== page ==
National magazines may require subjects to sign agreements for exclusive story rights. This means the person’s story can’t appear in other publications—and often on TV or radio shows—until after the article’s off newsstands.

“That’s something that can be off-putting to the source, considering that it often takes months for a magazine story to be published,” DiFulco says. “Some stories are morning-show material, and a savvy source might not want to pass up opportunities to appear on national television. While I haven’t had success in getting a magazine to ditch the agreement altogether, I’ve been able to amend these agreements so they include only the magazine’s immediate print competition.”

This is another issue to discuss with your subject before you pitch. It’s a waste of time to interest an editor only to find out your subject won’t agree to the exclusivity contract.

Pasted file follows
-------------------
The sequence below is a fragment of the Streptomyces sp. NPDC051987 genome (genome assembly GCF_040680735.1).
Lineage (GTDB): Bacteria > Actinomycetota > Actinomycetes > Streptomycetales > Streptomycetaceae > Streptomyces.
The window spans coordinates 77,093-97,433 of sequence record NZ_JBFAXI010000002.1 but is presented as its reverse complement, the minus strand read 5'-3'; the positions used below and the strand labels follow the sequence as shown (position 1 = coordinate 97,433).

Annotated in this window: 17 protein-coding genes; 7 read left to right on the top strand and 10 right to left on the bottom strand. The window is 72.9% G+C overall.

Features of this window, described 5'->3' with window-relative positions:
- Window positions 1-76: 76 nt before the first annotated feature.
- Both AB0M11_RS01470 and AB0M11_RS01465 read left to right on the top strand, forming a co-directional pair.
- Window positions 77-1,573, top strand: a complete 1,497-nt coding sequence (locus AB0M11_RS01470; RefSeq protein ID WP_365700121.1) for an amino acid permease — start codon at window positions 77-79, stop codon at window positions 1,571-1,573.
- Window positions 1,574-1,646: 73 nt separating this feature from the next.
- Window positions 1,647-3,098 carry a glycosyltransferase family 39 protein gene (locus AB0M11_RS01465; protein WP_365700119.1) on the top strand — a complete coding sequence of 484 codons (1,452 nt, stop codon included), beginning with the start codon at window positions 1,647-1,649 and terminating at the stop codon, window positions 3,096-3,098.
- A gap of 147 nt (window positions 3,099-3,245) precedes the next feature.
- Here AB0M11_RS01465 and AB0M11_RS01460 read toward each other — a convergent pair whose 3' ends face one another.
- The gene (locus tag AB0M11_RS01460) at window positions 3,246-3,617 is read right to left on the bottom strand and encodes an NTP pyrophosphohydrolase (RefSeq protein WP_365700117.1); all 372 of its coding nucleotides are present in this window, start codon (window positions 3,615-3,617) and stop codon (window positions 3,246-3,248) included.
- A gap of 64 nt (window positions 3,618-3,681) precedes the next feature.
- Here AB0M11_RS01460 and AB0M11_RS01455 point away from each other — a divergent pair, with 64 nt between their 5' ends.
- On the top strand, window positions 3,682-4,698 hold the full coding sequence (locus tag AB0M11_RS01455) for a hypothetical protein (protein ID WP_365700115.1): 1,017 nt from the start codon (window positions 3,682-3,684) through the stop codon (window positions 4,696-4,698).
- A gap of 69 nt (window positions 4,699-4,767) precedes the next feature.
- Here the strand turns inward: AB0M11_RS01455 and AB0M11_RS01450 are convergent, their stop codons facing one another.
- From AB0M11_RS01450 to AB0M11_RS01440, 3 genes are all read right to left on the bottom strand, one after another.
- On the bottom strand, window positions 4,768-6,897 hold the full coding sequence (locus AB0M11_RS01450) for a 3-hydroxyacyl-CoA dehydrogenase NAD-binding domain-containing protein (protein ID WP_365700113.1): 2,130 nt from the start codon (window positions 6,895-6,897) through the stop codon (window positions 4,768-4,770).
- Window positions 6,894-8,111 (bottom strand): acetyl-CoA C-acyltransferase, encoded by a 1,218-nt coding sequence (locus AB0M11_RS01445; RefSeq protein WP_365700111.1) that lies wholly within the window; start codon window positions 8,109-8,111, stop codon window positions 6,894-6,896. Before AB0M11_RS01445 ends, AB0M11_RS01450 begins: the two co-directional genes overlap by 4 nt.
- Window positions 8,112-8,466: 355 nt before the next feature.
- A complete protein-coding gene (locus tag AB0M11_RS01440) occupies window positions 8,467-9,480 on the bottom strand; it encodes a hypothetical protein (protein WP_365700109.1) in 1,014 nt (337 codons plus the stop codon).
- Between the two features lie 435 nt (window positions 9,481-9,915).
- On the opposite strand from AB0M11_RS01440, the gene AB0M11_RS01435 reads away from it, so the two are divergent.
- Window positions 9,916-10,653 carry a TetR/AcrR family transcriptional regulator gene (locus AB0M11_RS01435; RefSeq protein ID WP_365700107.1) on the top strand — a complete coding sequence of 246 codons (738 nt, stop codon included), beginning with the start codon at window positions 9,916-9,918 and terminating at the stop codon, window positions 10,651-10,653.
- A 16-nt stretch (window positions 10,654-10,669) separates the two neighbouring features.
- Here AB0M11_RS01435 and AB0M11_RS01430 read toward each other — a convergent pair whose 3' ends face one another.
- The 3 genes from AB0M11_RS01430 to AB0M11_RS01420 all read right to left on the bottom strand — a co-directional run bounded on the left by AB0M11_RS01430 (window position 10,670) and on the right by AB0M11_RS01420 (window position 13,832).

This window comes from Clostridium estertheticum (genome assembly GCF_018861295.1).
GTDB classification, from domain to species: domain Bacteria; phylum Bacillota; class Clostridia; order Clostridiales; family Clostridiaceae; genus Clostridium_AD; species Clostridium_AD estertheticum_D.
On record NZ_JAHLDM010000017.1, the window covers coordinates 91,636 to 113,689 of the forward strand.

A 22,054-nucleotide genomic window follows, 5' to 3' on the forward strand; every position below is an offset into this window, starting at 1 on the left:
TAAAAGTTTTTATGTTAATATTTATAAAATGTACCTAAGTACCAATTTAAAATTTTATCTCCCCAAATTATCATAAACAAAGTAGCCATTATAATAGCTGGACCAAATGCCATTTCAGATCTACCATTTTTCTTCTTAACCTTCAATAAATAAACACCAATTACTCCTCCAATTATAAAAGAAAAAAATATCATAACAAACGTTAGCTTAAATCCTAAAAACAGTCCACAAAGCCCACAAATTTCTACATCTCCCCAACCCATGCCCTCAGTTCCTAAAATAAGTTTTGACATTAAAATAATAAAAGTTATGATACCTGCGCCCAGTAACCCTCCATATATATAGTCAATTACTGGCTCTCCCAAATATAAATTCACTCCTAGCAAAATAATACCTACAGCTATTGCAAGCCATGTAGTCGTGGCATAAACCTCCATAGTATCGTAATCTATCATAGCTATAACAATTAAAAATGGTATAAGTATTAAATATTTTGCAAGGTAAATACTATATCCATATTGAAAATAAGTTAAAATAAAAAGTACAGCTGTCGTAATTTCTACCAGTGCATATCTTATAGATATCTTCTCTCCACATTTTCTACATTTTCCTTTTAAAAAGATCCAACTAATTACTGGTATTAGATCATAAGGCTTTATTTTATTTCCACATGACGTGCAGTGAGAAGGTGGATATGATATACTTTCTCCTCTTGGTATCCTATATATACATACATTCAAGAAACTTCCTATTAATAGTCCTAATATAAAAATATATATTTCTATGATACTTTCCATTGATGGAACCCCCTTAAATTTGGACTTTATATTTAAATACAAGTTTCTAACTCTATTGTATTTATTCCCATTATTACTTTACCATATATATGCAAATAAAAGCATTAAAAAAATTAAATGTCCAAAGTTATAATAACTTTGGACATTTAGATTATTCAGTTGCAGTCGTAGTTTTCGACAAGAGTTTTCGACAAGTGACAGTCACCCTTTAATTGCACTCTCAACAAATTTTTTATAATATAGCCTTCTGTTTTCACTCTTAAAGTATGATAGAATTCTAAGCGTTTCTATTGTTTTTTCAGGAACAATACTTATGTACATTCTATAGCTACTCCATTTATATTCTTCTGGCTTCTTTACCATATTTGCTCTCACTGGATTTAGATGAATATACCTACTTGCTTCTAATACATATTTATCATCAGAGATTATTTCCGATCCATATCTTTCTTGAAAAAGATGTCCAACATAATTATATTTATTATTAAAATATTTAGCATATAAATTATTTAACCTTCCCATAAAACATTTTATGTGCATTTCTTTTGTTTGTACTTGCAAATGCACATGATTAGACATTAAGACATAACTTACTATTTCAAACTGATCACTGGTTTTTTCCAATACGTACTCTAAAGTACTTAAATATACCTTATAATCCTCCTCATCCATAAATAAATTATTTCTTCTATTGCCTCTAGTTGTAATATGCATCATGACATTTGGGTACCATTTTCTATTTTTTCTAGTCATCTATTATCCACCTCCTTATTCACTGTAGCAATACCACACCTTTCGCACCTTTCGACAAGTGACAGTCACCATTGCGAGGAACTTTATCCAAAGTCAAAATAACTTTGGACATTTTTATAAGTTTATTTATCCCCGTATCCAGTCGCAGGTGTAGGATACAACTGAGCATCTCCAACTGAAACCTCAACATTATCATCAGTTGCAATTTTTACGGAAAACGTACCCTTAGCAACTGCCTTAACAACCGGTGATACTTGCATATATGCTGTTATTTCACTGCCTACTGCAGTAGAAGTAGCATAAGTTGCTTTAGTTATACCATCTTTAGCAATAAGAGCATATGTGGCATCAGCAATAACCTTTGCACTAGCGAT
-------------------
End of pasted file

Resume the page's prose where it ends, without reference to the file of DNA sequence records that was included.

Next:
When determining where to pitch someone’s story, pay attention to the magazine’s demographics. No matter how interesting your subject is, Good Housekeeping probably won’t buy a profile of a 70-year-old woman, and Glamour doesn’t want to hear about the world’s greatest PTA mom . Your subject should be in the magazine’s target market, which you can determine by reading a magazine’s media kit or writers’ guidelines (usually available online).


One of the greatest perks of being a freelance writer is that you get to talk to interesting people. Use this opportunity to write about those friends and neighbors who inspire you, fascinate you or touch your heart, and get paid well while you’re at it.